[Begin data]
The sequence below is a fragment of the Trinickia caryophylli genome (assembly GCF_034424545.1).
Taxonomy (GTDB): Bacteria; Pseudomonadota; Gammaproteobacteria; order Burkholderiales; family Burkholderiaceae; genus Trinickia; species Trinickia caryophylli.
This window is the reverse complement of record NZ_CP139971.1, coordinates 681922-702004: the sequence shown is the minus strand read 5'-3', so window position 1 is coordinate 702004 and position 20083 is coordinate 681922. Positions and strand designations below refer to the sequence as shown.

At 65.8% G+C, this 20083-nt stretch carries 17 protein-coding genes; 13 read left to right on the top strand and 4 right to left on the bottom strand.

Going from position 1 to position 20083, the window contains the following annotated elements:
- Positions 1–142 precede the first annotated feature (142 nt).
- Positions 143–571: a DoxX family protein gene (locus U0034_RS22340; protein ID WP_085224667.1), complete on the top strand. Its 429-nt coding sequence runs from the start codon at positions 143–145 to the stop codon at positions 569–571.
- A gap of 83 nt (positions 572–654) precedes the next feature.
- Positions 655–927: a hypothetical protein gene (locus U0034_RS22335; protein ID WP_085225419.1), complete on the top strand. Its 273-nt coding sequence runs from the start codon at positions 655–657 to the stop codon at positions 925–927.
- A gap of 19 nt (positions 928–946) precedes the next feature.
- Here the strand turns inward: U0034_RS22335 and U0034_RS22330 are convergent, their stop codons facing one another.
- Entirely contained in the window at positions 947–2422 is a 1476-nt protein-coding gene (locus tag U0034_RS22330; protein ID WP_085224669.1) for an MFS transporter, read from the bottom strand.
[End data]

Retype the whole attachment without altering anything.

The sequence below is a fragment of the Trinickia caryophylli genome (assembly GCF_034424545.1).
Taxonomy (GTDB): Bacteria; Pseudomonadota; Gammaproteobacteria; order Burkholderiales; family Burkholderiaceae; genus Trinickia; species Trinickia caryophylli.
This window is the reverse complement of record NZ_CP139971.1, coordinates 681922-702004: the sequence shown is the minus strand read 5'-3', so window position 1 is coordinate 702004 and position 20083 is coordinate 681922. Positions and strand designations below refer to the sequence as shown.

At 65.8% G+C, this 20083-nt stretch carries 17 protein-coding genes; 13 read left to right on the top strand and 4 right to left on the bottom strand.

Going from position 1 to position 20083, the window contains the following annotated elements:
- Positions 1–142 precede the first annotated feature (142 nt).
- Positions 143–571: a DoxX family protein gene (locus U0034_RS22340; protein ID WP_085224667.1), complete on the top strand. Its 429-nt coding sequence runs from the start codon at positions 143–145 to the stop codon at positions 569–571.
- A gap of 83 nt (positions 572–654) precedes the next feature.
- Positions 655–927: a hypothetical protein gene (locus U0034_RS22335; protein ID WP_085225419.1), complete on the top strand. Its 273-nt coding sequence runs from the start codon at positions 655–657 to the stop codon at positions 925–927.
- A gap of 19 nt (positions 928–946) precedes the next feature.
- Here the strand turns inward: U0034_RS22335 and U0034_RS22330 are convergent, their stop codons facing one another.
- Entirely contained in the window at positions 947–2422 is a 1476-nt protein-coding gene (locus tag U0034_RS22330; protein ID WP_085224669.1) for an MFS transporter, read from the bottom strand.